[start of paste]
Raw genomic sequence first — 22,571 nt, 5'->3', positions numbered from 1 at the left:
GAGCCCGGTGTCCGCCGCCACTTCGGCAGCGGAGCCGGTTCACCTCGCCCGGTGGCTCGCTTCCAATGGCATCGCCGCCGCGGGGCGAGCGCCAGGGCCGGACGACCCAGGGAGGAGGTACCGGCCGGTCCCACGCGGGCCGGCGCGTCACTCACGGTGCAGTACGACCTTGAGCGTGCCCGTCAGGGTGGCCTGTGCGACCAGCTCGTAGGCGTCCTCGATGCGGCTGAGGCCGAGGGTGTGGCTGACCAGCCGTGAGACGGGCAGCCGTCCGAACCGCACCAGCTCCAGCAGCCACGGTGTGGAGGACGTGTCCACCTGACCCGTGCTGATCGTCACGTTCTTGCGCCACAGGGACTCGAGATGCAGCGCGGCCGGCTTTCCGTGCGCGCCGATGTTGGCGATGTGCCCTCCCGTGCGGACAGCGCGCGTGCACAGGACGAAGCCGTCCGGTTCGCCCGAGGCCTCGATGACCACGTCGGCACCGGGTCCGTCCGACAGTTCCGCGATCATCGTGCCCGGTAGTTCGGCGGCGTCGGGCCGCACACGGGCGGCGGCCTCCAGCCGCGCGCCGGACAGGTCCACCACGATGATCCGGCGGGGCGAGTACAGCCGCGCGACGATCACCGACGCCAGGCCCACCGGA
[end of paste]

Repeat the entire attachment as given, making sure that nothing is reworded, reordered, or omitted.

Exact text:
Raw genomic sequence first — 22,571 nt, 5'->3', positions numbered from 1 at the left:
GAGCCCGGTGTCCGCCGCCACTTCGGCAGCGGAGCCGGTTCACCTCGCCCGGTGGCTCGCTTCCAATGGCATCGCCGCCGCGGGGCGAGCGCCAGGGCCGGACGACCCAGGGAGGAGGTACCGGCCGGTCCCACGCGGGCCGGCGCGTCACTCACGGTGCAGTACGACCTTGAGCGTGCCCGTCAGGGTGGCCTGTGCGACCAGCTCGTAGGCGTCCTCGATGCGGCTGAGGCCGAGGGTGTGGCTGACCAGCCGTGAGACGGGCAGCCGTCCGAACCGCACCAGCTCCAGCAGCCACGGTGTGGAGGACGTGTCCACCTGACCCGTGCTGATCGTCACGTTCTTGCGCCACAGGGACTCGAGATGCAGCGCGGCCGGCTTTCCGTGCGCGCCGATGTTGGCGATGTGCCCTCCCGTGCGGACAGCGCGCGTGCACAGGACGAAGCCGTCCGGTTCGCCCGAGGCCTCGATGACCACGTCGGCACCGGGTCCGTCCGACAGTTCCGCGATCATCGTGCCCGGTAGTTCGGCGGCGTCGGGCCGCACACGGGCGGCGGCCTCCAGCCGCGCGCCGGACAGGTCCACCACGATGATCCGGCGGGGCGAGTACAGCCGCGCGACGATCACCGACGCCAGGCCCACCGGA